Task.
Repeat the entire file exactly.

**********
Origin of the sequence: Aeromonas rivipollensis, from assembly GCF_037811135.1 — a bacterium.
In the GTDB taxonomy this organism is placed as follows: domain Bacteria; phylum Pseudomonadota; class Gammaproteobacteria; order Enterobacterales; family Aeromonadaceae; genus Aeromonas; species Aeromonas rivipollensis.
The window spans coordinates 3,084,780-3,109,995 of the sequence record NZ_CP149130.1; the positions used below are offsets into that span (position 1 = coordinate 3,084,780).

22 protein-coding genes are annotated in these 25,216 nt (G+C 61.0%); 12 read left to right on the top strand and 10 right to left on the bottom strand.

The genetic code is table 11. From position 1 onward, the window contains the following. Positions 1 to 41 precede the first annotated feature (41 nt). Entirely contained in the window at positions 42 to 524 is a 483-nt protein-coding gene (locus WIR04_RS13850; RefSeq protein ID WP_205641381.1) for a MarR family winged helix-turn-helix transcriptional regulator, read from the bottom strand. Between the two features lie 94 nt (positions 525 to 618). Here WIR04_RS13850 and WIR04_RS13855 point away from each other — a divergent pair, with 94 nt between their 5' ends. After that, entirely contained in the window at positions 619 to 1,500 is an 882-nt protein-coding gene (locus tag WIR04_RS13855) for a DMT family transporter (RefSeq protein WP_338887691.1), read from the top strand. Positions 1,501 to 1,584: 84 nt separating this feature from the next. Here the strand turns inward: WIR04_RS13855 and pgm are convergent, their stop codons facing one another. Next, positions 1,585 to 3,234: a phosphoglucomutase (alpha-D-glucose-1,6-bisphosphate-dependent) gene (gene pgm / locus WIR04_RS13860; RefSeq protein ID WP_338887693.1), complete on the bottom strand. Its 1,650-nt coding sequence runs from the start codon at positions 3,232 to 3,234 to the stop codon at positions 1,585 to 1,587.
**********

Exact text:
Origin of the sequence: Aeromonas rivipollensis, from assembly GCF_037811135.1 — a bacterium.
In the GTDB taxonomy this organism is placed as follows: domain Bacteria; phylum Pseudomonadota; class Gammaproteobacteria; order Enterobacterales; family Aeromonadaceae; genus Aeromonas; species Aeromonas rivipollensis.
The window spans coordinates 3,084,780-3,109,995 of the sequence record NZ_CP149130.1; the positions used below are offsets into that span (position 1 = coordinate 3,084,780).

22 protein-coding genes are annotated in these 25,216 nt (G+C 61.0%); 12 read left to right on the top strand and 10 right to left on the bottom strand.

The genetic code is table 11. From position 1 onward, the window contains the following. Positions 1 to 41 precede the first annotated feature (41 nt). Entirely contained in the window at positions 42 to 524 is a 483-nt protein-coding gene (locus WIR04_RS13850; RefSeq protein ID WP_205641381.1) for a MarR family winged helix-turn-helix transcriptional regulator, read from the bottom strand. Between the two features lie 94 nt (positions 525 to 618). Here WIR04_RS13850 and WIR04_RS13855 point away from each other — a divergent pair, with 94 nt between their 5' ends. After that, entirely contained in the window at positions 619 to 1,500 is an 882-nt protein-coding gene (locus tag WIR04_RS13855) for a DMT family transporter (RefSeq protein WP_338887691.1), read from the top strand. Positions 1,501 to 1,584: 84 nt separating this feature from the next. Here the strand turns inward: WIR04_RS13855 and pgm are convergent, their stop codons facing one another. Next, positions 1,585 to 3,234: a phosphoglucomutase (alpha-D-glucose-1,6-bisphosphate-dependent) gene (gene pgm / locus WIR04_RS13860; RefSeq protein ID WP_338887693.1), complete on the bottom strand. Its 1,650-nt coding sequence runs from the start codon at positions 3,232 to 3,234 to the stop codon at positions 1,585 to 1,587.